Just When You Think You Know What's Going On...Posted:Oct 19th, 2015 1:30 am
Sure, the NFL is unpredictable, but this was ridiculous. Behind a makeshift offensive line, the immobile Philip Rivers was supposed to struggle at Lambeau. And Eddie Lacy was supposed to carve up that 30th ranked run defense. The crestfallen Chargers were operating on a short week and playing a team that has been invincible at home. The Packers were 10 1/2 point favorites.
So naturally, Rivers threw for nearly 1,000 yards, Eddie Lacy was invisible and the Chargers came within a Demarious Randall fingertip of forcing overtime. The bye couldn't come at a better time for the 6-0 Pack, who need to refocus, regroup and recuperate.
Where to begin? Let's start here. Philip Rivers was phenomenal. So was his patchwork offensive line. Rivers kept the pass rush off balance all day with his quick release and decision making. He went to work early and often on Randall, who was assigned the task of covering Keenan Allen and was not up to the task. The Packers defense could not move Rivers off his spot, couldn't disrupt his timing and was powerless to stop his aerial assault. Despite a complete lack of a running game, Rivers and the passing game was unstoppable.
Clearly the Packers had not faced a QB of Rivers' pedigree this season, and with three starters out (Raji, Burnett and Perry), they couldn't keep up with him. They couldn't get off the field on third down and they had no answers for Allen, Gates and Woodhead. The fact that Allen couldn't finish the game with a hip injury might be the only reason the game didn't go to overtime.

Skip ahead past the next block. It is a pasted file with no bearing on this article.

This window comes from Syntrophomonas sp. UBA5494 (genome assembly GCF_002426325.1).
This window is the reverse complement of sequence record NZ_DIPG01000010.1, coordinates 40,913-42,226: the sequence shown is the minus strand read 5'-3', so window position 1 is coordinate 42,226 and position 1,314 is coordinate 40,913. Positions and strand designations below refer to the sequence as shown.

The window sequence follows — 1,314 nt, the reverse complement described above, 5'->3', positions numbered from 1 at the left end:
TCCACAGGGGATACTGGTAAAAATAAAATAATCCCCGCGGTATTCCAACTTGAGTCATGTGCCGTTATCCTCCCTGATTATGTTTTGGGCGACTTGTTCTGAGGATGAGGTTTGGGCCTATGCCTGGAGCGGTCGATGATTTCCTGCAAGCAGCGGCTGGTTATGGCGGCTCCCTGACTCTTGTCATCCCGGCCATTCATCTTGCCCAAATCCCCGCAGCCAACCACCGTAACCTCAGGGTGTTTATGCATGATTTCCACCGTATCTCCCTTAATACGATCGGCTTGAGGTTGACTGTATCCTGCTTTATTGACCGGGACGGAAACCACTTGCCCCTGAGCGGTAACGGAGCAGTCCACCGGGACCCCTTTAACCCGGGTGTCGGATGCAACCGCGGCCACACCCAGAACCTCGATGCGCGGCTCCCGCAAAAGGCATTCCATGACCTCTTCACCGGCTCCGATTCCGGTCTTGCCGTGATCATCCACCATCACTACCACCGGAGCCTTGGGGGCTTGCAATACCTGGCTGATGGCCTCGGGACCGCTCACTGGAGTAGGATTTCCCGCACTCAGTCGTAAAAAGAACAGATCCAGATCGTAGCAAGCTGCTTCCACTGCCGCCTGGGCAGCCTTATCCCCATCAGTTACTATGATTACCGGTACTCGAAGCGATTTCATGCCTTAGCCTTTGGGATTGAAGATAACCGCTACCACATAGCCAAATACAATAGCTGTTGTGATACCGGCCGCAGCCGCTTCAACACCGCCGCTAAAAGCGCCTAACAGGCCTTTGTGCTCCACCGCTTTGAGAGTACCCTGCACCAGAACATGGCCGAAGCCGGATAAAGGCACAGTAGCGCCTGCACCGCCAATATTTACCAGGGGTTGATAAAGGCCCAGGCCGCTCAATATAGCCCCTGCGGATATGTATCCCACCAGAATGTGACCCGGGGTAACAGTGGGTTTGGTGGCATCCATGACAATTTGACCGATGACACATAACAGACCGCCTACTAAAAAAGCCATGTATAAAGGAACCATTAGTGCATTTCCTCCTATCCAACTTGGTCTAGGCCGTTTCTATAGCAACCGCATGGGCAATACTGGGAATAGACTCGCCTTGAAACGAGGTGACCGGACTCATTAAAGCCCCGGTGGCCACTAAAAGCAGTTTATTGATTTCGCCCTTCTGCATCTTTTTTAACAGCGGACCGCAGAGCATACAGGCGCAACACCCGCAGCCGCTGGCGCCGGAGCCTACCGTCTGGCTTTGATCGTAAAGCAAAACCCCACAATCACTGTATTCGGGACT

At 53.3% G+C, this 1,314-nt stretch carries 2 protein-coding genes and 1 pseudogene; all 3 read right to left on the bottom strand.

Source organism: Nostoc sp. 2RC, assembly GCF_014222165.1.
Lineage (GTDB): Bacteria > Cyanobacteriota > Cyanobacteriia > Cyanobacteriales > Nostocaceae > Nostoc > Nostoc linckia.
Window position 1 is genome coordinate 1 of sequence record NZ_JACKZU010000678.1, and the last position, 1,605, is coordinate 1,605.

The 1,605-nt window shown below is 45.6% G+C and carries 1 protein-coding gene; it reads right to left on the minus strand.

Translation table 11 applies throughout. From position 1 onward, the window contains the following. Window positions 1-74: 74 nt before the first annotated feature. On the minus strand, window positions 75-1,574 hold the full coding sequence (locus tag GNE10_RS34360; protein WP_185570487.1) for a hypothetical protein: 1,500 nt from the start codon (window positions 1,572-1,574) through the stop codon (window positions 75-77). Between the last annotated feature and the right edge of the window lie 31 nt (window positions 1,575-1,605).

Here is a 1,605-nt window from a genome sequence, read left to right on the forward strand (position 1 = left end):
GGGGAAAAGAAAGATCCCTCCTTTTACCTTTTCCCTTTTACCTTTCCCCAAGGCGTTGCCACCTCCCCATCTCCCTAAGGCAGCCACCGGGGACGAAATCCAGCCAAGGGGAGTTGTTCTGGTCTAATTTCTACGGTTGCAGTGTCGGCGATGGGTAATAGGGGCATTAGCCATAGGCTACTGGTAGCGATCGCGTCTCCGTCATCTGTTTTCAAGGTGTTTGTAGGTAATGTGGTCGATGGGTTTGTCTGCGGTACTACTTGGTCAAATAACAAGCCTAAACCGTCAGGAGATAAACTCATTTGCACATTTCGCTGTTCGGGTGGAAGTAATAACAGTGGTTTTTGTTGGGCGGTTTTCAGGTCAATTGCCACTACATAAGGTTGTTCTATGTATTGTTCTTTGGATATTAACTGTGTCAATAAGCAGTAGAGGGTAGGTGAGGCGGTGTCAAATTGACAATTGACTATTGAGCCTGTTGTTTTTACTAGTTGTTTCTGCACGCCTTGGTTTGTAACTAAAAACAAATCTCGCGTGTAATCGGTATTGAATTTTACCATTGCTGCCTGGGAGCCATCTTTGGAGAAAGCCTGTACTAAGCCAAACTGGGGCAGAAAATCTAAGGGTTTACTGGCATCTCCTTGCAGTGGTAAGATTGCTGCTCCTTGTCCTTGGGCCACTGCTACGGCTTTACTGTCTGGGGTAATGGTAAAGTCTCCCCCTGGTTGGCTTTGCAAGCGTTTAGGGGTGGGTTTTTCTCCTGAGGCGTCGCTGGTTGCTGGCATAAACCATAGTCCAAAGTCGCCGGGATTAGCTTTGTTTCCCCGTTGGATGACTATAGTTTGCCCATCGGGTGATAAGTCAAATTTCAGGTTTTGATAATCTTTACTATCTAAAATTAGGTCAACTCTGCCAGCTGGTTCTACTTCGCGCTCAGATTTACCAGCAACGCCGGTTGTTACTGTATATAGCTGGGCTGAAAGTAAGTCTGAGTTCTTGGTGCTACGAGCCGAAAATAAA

Of course, the defense stiffened when it absolutely had to, and was saved when Randall made a terrific, athletic play on fourth down and knocked down a ball that was earmarked for Woodhead, who appeared to be open. And we could all exhale.
Now, let's talk about the offense. We were all surprised to see James Starks get the start. His cut back run of 65 yards for a touchdown was the Pack's signature play of the day. But where was Lacy? Perhaps we'll get word tomorrow when Mike McCarthy addresses the media. He made a Hitchcock-like cameo, carrying four times for three yards and catching a pair of passes for 17 yards.
The reports coming out of Green Bay all week told us that Lacy's ankle was stronger, that he was using less tape and it appeared he was ready to bust out. Instead, he was an afterthought. Very interested to see what develops in the next couple of weeks.
When Ty Montgomery went down early with what looked like a serious ankle injury, the Jeff Janis era began and Rodgers was without three of the top four guys he thought he'd be throwing to when training camp opened. The offense was herky jerky all afternoon. A couple of impressive drives were overshadowed by many more drives that were over before they started--once again the Pack struggled to convert on third downs and were dominated in time of possession, yards, pretty much any category you care to look at--besides the final score.
They're not all going to be pretty. The Pack is 6-0 for the first time since 2011 and they have two weeks to get ready for the last two games of the second quarter: against teams that are a combined 11-0 (Denver and Carolina). They will need to be better (and healthier) on both sides of the ball when they hit the road if they have any hope of staying unbeaten.